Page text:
It was the civilian population of Eritrea which suffered the most during the decades of war, especially from the air bombardments by the Ethiopian air force. Many Eritreans grew up knowing only war. Hundreds of thousands fled to the Sudan. The Thirty Years War in Eritrea had hundreds of thousands of victims.

But the cause of Eritrean liberation enjoyed almost no international support, although no one disputed the fact that Emperor Haile Selassie had illegally annexed the region in 1962. But the strategic importance of Ethiopia was too great to risk a conflict with the Addis Abeba government over the issue of Eritrea. And the Organization for African Unity (OAU) and the UN were worried that allowing the creation of an independent state would unleash questions about borders all across the African continent, leading to bloody conflicts. Israel supported Ethiopia to prevent the creation of an independent Eritrea, and both the USA (1953-1977) and the Soviet Union (after 1977) supplied Ethiopia with modern weaponry to suppress the Eritreans by force.

Both super powers were concerned about the territorial integrity of Ethiopia and its access to the Red Sea. Control of Eritrea meant control over the entrance to the Suez Canal as well as the Indian Ocean. And near the region as well were the oil fields of Arabia. Only a few Arab and Islamic states gave limited support to the Eritreans, mostly to the ELF, to support the creation of an Islamic state in Eritrea.

An entire generation of Eritreans grew up during the war, which became their normal daily life. There was little protection for civilians from the air bombardments. The war brought fear and suffering to the people: repression, abuse of human rights, murder, mass executions, torture, prison, robbery, forced relocation, flight, death...

The Principle Of Self-Reliance

The EPLF, right from the very beginning, was not simply interested in national independence from Ethiopia, but also in a social revolution which would lay the political, social, and economic foundations for a sovereign Eritrea. In liberated territories during the war, schools were set up and parts of the destroyed infrastructure were rebuilt. According to one EPLF slogan: With one hand we fight, and with the other we work.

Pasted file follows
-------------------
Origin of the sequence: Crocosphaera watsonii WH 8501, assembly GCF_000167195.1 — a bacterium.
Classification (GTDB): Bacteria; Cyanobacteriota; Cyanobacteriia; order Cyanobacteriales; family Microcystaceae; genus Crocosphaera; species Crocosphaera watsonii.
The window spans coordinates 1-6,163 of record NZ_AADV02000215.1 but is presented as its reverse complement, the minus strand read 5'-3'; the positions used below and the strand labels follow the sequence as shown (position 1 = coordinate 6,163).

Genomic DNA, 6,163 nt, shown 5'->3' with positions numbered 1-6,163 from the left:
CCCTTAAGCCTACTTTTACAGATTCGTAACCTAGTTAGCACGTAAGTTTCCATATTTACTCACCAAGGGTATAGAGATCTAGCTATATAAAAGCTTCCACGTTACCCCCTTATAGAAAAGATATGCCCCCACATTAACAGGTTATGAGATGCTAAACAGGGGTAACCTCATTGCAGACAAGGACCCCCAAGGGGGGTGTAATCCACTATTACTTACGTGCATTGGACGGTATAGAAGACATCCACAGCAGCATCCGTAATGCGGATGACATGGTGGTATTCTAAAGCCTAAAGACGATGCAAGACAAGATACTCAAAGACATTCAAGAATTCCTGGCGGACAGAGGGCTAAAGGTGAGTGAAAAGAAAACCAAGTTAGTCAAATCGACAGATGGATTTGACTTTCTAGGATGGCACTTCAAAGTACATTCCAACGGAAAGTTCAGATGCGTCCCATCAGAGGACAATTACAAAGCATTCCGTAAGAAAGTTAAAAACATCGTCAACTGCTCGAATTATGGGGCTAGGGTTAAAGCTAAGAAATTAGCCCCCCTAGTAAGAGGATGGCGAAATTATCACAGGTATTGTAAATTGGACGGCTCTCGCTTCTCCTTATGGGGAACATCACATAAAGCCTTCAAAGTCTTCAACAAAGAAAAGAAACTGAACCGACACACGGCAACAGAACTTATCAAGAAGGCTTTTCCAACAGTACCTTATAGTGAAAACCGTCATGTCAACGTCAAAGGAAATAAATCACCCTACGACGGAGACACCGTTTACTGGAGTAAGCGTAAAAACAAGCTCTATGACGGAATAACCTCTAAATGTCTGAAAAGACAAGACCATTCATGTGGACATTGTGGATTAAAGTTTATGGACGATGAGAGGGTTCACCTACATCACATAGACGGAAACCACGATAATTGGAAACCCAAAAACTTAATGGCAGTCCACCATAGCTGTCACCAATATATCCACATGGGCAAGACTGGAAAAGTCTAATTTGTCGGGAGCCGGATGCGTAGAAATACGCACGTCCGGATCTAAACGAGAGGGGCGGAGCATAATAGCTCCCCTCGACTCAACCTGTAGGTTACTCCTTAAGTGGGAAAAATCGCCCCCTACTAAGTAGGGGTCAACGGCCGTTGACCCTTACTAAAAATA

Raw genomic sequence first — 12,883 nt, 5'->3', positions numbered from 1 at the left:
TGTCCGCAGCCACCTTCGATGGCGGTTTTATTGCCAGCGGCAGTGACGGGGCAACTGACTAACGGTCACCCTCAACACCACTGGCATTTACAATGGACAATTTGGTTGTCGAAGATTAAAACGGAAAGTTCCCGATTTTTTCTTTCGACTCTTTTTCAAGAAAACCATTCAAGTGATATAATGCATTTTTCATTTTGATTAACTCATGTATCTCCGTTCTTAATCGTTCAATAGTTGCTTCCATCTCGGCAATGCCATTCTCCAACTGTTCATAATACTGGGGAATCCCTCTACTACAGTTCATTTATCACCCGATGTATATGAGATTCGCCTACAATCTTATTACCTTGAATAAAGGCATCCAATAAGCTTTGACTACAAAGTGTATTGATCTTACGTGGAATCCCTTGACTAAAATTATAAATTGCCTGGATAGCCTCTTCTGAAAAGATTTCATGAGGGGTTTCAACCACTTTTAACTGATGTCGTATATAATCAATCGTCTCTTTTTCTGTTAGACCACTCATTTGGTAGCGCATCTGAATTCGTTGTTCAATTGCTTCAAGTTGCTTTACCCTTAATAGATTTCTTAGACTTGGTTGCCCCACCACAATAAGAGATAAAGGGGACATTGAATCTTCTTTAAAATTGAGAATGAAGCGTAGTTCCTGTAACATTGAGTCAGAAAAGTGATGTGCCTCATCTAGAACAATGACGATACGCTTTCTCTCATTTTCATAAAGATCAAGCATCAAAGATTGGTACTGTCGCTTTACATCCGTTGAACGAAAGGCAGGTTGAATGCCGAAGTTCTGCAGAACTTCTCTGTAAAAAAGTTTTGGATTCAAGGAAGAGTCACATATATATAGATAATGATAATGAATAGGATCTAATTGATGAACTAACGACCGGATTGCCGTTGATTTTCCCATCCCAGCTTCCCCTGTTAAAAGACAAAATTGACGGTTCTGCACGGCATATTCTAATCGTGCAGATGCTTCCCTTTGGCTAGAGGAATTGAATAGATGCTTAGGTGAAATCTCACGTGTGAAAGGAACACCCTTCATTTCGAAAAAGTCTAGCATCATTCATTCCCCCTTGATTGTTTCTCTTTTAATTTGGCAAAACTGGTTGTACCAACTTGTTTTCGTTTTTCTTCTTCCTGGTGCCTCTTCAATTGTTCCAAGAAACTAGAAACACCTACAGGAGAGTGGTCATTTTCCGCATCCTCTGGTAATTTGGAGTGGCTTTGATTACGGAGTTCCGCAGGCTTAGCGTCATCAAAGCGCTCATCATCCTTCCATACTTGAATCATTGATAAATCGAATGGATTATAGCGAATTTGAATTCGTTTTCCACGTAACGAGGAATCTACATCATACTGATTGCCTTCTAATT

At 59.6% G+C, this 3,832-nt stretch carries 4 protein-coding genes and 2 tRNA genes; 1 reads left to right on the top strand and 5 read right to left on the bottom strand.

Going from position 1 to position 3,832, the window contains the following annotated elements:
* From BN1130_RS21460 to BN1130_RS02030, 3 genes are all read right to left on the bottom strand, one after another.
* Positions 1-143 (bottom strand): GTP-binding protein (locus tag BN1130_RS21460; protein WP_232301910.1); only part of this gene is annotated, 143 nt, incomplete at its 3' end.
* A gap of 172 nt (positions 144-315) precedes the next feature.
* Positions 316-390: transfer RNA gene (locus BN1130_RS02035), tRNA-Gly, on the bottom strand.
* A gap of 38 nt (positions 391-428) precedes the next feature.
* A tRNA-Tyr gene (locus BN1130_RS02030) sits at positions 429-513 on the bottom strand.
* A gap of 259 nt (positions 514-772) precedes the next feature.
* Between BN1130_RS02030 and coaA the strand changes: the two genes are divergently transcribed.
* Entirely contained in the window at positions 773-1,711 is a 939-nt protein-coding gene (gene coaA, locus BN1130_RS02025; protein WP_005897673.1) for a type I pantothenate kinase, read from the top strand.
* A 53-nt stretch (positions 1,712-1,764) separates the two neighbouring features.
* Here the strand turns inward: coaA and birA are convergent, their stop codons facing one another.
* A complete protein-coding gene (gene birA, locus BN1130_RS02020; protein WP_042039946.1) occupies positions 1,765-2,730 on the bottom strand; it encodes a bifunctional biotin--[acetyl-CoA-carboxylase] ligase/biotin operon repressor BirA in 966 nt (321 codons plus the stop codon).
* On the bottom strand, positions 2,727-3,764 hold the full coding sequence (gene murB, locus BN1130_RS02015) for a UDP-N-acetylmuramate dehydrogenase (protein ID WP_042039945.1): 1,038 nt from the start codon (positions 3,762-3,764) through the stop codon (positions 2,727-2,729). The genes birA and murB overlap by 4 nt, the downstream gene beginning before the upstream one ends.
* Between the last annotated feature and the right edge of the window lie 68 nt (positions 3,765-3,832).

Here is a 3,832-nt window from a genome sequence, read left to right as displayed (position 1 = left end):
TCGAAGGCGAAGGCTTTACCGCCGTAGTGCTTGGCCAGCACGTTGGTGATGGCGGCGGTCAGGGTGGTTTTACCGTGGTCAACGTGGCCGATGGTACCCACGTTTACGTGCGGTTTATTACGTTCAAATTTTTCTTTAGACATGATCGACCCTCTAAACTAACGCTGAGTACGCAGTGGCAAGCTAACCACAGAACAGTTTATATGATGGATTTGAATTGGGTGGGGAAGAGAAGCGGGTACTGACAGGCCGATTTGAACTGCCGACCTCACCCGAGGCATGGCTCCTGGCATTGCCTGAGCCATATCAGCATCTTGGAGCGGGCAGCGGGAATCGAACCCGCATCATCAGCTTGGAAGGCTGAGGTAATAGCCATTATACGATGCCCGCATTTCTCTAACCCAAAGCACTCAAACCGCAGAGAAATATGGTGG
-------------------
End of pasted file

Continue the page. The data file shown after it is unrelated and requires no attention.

In contrast to many other liberation movements during the Cold War, the EPLF had to rely on its own resources. Therefore, it concentrated on work which met the needs of the people in the territories it liberated. The EPLF was not only militarily efficient, its was also competent to carry out social development. Even during the liberation struggle, the EPLF introduced great democratization and instilled a sense of self- reliance, a trust in your own strength, in the people. In small workshops (often underground to escape air attacks), local raw materials were transformed into a variety of goods, in line with this principle of self-reliance. These helped meet the daily needs of both the fighters and the population, as everything from textiles to medical supplies were produced.

In addition to their own hospitals, Eritreans also relied on hundreds of barefoot doctors. The education system introduced by the EPLF, in addition to political instruction, gave formal instruction in the languages of Tigrinya, Arabic, and English. A broad literacy campaign was carried out. The EPLF also worked for the emancipation of women.